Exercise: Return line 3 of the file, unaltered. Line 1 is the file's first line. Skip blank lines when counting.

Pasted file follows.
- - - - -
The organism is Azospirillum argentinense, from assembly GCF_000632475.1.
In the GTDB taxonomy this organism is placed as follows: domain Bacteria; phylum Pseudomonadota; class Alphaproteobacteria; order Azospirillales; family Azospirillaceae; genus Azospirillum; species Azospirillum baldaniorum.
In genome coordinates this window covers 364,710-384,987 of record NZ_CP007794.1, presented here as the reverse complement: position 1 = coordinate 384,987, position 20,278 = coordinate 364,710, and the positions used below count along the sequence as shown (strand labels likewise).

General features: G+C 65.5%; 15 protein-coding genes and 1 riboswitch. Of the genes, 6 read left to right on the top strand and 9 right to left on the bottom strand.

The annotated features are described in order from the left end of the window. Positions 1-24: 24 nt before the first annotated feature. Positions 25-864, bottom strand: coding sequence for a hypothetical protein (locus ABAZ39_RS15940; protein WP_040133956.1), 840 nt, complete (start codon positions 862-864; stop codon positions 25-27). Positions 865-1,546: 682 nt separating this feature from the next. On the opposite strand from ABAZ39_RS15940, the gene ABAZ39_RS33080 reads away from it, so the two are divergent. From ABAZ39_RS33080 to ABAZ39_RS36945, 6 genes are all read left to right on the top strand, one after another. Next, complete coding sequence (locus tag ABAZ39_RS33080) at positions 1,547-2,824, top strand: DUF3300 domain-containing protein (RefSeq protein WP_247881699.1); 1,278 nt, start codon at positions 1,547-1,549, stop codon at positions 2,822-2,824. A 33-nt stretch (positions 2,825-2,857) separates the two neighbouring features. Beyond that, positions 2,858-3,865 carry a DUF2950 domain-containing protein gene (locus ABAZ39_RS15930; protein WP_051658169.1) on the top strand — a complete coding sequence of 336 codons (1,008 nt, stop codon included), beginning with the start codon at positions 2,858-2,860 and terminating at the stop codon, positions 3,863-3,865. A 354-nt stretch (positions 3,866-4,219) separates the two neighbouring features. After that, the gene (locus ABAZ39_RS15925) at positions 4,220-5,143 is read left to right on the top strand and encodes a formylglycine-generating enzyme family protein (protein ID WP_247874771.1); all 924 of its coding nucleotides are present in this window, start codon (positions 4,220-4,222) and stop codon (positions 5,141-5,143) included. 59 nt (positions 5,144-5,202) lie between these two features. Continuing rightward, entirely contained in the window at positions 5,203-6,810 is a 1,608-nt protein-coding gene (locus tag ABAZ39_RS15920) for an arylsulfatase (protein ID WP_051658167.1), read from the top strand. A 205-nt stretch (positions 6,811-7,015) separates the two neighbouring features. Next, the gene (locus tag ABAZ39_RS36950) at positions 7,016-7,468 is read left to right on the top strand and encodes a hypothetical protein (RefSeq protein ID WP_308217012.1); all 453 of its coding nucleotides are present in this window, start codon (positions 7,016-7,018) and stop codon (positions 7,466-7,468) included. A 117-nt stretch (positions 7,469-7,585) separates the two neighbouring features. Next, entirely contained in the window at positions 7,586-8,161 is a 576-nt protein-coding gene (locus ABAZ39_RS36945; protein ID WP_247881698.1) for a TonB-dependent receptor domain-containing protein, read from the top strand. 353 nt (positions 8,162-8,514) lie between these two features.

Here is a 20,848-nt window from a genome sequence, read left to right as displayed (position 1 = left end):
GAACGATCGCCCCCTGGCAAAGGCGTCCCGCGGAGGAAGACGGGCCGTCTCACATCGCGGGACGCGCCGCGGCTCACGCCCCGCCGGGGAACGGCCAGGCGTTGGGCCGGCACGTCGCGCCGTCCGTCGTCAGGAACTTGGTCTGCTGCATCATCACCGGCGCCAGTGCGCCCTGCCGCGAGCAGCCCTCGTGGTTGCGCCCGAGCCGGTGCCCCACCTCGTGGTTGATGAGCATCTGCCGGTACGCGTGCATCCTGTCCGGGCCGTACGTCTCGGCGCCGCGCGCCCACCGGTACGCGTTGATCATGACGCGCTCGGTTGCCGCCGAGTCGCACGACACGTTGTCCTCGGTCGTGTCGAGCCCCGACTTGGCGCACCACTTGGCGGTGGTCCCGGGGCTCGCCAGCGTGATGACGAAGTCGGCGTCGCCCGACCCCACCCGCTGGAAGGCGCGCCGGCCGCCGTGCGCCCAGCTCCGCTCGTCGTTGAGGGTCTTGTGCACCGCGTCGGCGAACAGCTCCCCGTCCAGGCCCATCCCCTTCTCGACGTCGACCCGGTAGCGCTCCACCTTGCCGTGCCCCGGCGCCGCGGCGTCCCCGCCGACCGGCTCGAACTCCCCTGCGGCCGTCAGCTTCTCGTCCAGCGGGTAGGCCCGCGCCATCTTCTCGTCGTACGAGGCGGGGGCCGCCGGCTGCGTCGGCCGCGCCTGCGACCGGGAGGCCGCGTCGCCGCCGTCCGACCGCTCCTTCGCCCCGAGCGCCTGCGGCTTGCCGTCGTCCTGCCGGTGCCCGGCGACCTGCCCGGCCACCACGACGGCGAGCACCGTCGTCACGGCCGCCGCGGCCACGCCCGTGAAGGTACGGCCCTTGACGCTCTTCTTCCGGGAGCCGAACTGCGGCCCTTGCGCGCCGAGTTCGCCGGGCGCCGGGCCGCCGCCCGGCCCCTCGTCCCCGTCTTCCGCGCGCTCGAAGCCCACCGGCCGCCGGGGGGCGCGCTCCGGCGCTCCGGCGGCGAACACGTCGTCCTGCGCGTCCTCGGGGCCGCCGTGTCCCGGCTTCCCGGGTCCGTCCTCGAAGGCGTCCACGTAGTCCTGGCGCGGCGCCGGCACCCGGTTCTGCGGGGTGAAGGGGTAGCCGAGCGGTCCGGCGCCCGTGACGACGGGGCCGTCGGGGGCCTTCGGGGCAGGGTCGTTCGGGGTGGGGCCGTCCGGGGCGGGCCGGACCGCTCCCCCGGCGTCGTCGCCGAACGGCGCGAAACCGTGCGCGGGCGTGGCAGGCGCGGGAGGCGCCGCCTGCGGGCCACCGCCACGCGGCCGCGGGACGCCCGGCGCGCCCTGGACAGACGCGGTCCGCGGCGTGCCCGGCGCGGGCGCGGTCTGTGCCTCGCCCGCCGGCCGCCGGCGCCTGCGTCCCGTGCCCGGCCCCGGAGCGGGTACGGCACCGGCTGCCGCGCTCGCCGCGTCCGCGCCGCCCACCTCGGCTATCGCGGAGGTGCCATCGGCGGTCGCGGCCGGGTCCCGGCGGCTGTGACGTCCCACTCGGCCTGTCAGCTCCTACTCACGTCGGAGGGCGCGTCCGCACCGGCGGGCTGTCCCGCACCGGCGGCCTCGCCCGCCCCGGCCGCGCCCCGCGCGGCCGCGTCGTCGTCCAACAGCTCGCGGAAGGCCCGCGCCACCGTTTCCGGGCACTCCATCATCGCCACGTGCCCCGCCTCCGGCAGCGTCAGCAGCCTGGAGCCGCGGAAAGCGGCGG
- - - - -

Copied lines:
In genome coordinates this window covers 364,710-384,987 of record NZ_CP007794.1, presented here as the reverse complement: position 1 = coordinate 384,987, position 20,278 = coordinate 364,710, and the positions used below count along the sequence as shown (strand labels likewise).